Your phone may or may not already contain an NFC (near field communication) chip – if you have an Android phone, it might; if you have an iPhone, it doesn’t. We’ll begin to see NFC in more and more phones, though.
And one of the main marketing points for these NFC chips has been the ability to tap your phone on a payment terminal in a retail environment instead of taking five seconds to pull your wallet out of your pocket like a heathen. Samsung, for instance, also promotes NFC as a way to share music playlists and – ahem – private, marital videos by tapping two NFC-equipped phones together.
But if you ask me, a man of arguably inconsequential stature, the true power of NFC lies in its ability to unlock doors without using traditional keys.
If you work for a large-ish company, you may already have a keycard that either uses NFC or NFC-like technology to grant you access to certain employee-only areas. Now imagine having a keycard integrated directly into your NFC-equipped smartphone and outfitting your house with NFC door locks. Instead of fumbling for your keys when you get home, you’d just tap your phone against the lock. If you’re like me and you don’t use a car every day, you’d be able to leave the house with your wallet and your phone – no need to carry keys around. (Of course, all the mobile payment companies would rather you leave your wallet at home, too.)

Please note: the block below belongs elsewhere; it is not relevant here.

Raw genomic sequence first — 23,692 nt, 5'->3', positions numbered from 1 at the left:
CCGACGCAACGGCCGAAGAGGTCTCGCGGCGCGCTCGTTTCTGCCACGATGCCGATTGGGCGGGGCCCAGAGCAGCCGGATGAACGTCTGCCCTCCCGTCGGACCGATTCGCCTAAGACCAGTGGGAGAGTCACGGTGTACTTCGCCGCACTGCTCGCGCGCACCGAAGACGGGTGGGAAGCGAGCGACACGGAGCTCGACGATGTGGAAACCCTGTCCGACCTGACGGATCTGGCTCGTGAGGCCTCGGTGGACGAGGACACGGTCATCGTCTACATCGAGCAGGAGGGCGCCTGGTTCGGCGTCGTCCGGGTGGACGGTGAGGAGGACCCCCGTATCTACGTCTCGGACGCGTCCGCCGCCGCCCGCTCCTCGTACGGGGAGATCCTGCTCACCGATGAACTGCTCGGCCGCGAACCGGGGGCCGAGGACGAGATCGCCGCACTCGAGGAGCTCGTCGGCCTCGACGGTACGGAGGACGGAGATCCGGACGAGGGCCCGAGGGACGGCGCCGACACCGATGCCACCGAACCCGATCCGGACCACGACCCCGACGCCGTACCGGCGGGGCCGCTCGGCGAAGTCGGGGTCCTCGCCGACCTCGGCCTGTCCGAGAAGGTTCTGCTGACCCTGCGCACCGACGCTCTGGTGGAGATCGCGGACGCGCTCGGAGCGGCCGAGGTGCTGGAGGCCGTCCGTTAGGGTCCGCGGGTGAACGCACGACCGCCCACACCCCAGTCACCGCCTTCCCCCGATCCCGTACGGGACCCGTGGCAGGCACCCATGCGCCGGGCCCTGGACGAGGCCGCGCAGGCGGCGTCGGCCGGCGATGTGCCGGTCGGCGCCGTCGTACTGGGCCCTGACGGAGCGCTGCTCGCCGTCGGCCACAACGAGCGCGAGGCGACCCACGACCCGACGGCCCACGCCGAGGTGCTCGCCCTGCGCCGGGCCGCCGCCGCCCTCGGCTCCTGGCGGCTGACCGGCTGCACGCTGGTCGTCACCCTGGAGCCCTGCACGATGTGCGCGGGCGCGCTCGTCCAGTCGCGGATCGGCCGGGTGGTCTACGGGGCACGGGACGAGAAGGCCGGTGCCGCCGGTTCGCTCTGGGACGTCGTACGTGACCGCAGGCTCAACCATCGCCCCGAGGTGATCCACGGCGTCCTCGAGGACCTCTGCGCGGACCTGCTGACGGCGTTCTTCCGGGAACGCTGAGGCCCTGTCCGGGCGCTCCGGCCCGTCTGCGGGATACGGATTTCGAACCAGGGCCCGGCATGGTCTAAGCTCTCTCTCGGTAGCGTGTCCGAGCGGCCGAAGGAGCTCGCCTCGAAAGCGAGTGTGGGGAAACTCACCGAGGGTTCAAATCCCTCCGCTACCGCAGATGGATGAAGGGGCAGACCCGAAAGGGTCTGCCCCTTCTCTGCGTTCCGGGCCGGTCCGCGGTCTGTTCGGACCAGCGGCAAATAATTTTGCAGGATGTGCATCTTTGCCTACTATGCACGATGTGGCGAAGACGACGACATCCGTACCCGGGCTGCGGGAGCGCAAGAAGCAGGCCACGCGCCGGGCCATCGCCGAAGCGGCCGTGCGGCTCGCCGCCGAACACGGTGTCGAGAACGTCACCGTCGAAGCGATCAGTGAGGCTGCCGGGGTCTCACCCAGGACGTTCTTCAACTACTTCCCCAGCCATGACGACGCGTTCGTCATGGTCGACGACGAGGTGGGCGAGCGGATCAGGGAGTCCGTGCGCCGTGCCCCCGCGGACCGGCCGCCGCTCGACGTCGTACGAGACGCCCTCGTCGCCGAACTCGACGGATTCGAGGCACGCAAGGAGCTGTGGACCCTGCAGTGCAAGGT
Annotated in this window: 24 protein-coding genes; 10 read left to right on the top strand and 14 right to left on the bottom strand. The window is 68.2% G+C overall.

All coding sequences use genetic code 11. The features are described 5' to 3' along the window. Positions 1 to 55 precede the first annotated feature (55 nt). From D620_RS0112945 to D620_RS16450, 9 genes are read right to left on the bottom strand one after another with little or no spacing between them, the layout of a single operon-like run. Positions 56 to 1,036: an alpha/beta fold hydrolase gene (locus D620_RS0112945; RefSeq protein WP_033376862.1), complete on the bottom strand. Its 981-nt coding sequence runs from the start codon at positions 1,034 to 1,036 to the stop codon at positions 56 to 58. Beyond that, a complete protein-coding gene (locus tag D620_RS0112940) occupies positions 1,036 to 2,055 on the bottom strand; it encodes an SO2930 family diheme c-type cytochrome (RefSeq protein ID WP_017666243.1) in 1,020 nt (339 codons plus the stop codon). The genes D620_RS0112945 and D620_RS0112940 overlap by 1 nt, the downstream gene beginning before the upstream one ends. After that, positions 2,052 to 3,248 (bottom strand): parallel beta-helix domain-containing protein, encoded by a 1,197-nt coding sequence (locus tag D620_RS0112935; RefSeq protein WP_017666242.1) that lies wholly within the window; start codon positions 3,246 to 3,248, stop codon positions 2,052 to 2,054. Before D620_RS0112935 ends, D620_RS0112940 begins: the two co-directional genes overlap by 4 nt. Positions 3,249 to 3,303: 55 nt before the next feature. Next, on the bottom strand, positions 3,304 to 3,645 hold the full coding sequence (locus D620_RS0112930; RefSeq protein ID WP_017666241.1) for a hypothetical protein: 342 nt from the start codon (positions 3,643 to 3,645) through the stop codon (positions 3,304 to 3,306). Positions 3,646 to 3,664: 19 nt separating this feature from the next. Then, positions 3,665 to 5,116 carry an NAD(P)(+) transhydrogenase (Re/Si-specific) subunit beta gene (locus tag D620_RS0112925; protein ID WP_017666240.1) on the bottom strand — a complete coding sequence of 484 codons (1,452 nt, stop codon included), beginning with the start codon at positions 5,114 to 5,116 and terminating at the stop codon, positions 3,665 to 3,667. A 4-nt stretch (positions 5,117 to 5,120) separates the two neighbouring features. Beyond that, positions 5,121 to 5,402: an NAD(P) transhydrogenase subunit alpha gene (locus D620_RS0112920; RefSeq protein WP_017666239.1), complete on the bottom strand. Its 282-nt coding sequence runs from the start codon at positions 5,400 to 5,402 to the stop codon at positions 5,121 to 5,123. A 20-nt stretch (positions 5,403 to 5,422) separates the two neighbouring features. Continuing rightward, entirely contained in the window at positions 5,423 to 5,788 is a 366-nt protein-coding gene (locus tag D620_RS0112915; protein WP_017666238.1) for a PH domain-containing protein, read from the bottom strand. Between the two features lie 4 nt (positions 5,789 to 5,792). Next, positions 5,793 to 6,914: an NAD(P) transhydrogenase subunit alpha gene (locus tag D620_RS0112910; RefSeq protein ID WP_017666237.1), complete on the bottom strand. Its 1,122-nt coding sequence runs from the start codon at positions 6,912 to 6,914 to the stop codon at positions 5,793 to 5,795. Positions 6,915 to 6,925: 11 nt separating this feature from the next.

The technology gets even more intriguing when you consider that smartphones are always connected: Granting someone with an NFC-equipped phone time-limited access to your house simply by e-mailing them is a logical extension of the technology. Germany‘s Fraunhofer Society – famous for inventing MP3 technology, among other things – is working on a system called Key2Share that would allow you to do just that.
According to CNet’s Stephen Shankland:
Key2Share uses smartphones equipped with near-field communications (NFC) short-range wireless networking abilities to unlock phones. But because approval to use the key becomes digital data, a person can e-mail that approval.
It could be useful for other situations, too, said Ahmad-Reza Sadeghi, a researcher involved with the project. For example, a hotel could send a key to important customers by text message or e-mail so they can bypass check-in. And a company could also quickly revoke access if an employee loses a smartphone then issue new keys as fast.
Sadeghi told CNet, “It is not that far from being a product, but it is not there yet.” Fraunhofer’s system skews more toward a corporate environment — there’s an entire paragraph in the marketing materials devoted to protecting the system against attacks — but it’s not a stretch to imagine a consumer version somewhere down the line.
There are a handful of similar products already on the market, however. The $179 Lockitron, for instance, is a Wi-Fi-connected apparatus that you can retrofit over the top of an existing deadbolt and use to remotely grant people access to your home. It doesn’t require NFC-equipped phones, either: In fact, iPhone users can program the door to unlock when they get within a few feet of it. And a U.K. upstart called Onefinestay uses a connected keyless entry system to let people rent out their homes without exchanging physical keys with renters.
So this technology exists and is in use already; that Fraunhofer is throwing weight behind it is a good sign we may see more and more of it around the world. Just don’t forget your phone. Or maybe hide a backup phone under a fake rock… that’s waterproof… and sports a built-in solar charger.